ECB's Asmussen: investments must not be factored out of deficits
BERLIN (Reuters) - Exempting public investment from European Union budget deficit calculations makes no sense, European Central Bank board member Joerg Asmussen told Reuters on Friday, following calls for euro zone countries be given such incentives to reform.
Asmussen, speaking after attending a European Union summit aimed at carving out a Europe after the debt crisis, also said he worried that improved conditions on financial markets would hamper efforts to complete the structures of economic and currency union by taking the pressure off policymakers.
"It is surprising that the discussion re-emerges every few years about what to exclude from the deficit in the framework of the (Stability and Growth Pact), this time investment. Spending for education and then defense may well soon be next," he told Reuters.
"Differentiating between good and bad deficits makes no sense. Each deficit has to be refinanced on the capital markets. One should not touch the rules of the Stability Pact."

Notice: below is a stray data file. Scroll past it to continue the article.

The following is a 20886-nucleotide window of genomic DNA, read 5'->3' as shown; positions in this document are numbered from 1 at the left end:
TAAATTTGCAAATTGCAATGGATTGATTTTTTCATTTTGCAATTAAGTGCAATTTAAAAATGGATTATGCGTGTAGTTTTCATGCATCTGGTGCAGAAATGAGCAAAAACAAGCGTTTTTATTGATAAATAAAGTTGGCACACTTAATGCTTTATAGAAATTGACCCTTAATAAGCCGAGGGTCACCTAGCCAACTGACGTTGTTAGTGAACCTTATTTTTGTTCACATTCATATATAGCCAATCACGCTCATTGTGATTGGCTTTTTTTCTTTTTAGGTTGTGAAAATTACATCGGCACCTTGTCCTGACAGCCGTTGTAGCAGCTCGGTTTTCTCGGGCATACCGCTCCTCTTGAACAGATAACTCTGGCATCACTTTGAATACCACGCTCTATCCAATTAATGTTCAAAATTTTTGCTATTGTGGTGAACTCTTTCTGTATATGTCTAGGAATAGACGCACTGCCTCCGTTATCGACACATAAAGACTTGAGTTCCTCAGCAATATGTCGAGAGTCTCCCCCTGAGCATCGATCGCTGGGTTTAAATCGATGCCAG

French President Francois Hollande called for financial incentives for euro zone countries to undertake reforms this week and backed an Italian suggestion to loosen the way the EU calculates budget deficits by exempting public investment.
EU leaders included in a joint statement issued at the summit a passage stating that "the possibilities offered by the EU's fiscal framework to balance productive public investment needs with fiscal discipline objectives can be exploited in the preventive arm of the Stability and Growth Pact".
The leaders agreed early on Friday to press on with further steps to tackle the debt crisis but German Chancellor Angela Merkel threw out a proposal to boost risk-sharing with a fund to help euro zone states in trouble.
"The work on (reform efforts) must be continued vigorously," Asmussen said.
He lauded Europe's progress, saying that an agreement on cross-border European banking supervision reached on Thursday and a focus on competitiveness had brought two important results.
"Together with the release of the loan tranche for Greece, Europe has proven its ability to act. Those who 12 months ago painted a dark picture about the future of Europe, have been proven wrong."
(Reporting by Annika Breidthardt, editing by Mike Peacock)
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